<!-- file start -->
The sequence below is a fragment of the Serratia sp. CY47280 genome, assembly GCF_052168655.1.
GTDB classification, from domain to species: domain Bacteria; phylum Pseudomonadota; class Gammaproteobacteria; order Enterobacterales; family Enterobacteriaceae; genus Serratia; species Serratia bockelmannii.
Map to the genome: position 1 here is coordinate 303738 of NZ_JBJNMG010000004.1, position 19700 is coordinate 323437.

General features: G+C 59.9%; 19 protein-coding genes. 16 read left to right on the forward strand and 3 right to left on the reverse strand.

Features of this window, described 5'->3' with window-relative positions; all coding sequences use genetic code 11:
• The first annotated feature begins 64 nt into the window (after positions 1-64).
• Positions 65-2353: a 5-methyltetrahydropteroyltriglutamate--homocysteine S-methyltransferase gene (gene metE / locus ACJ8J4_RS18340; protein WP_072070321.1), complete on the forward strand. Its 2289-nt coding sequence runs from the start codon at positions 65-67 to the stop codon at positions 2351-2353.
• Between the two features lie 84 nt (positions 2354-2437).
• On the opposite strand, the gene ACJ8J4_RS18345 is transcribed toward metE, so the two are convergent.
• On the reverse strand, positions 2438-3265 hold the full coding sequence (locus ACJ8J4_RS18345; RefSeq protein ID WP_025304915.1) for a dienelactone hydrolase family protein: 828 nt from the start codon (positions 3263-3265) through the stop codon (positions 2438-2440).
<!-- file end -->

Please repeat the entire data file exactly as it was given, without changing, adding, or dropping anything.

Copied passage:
The sequence below is a fragment of the Serratia sp. CY47280 genome, assembly GCF_052168655.1.
GTDB classification, from domain to species: domain Bacteria; phylum Pseudomonadota; class Gammaproteobacteria; order Enterobacterales; family Enterobacteriaceae; genus Serratia; species Serratia bockelmannii.
Map to the genome: position 1 here is coordinate 303738 of NZ_JBJNMG010000004.1, position 19700 is coordinate 323437.

General features: G+C 59.9%; 19 protein-coding genes. 16 read left to right on the forward strand and 3 right to left on the reverse strand.

Features of this window, described 5'->3' with window-relative positions; all coding sequences use genetic code 11:
• The first annotated feature begins 64 nt into the window (after positions 1-64).
• Positions 65-2353: a 5-methyltetrahydropteroyltriglutamate--homocysteine S-methyltransferase gene (gene metE / locus ACJ8J4_RS18340; protein WP_072070321.1), complete on the forward strand. Its 2289-nt coding sequence runs from the start codon at positions 65-67 to the stop codon at positions 2351-2353.
• Between the two features lie 84 nt (positions 2354-2437).
• On the opposite strand, the gene ACJ8J4_RS18345 is transcribed toward metE, so the two are convergent.
• On the reverse strand, positions 2438-3265 hold the full coding sequence (locus ACJ8J4_RS18345; RefSeq protein ID WP_025304915.1) for a dienelactone hydrolase family protein: 828 nt from the start codon (positions 3263-3265) through the stop codon (positions 2438-2440).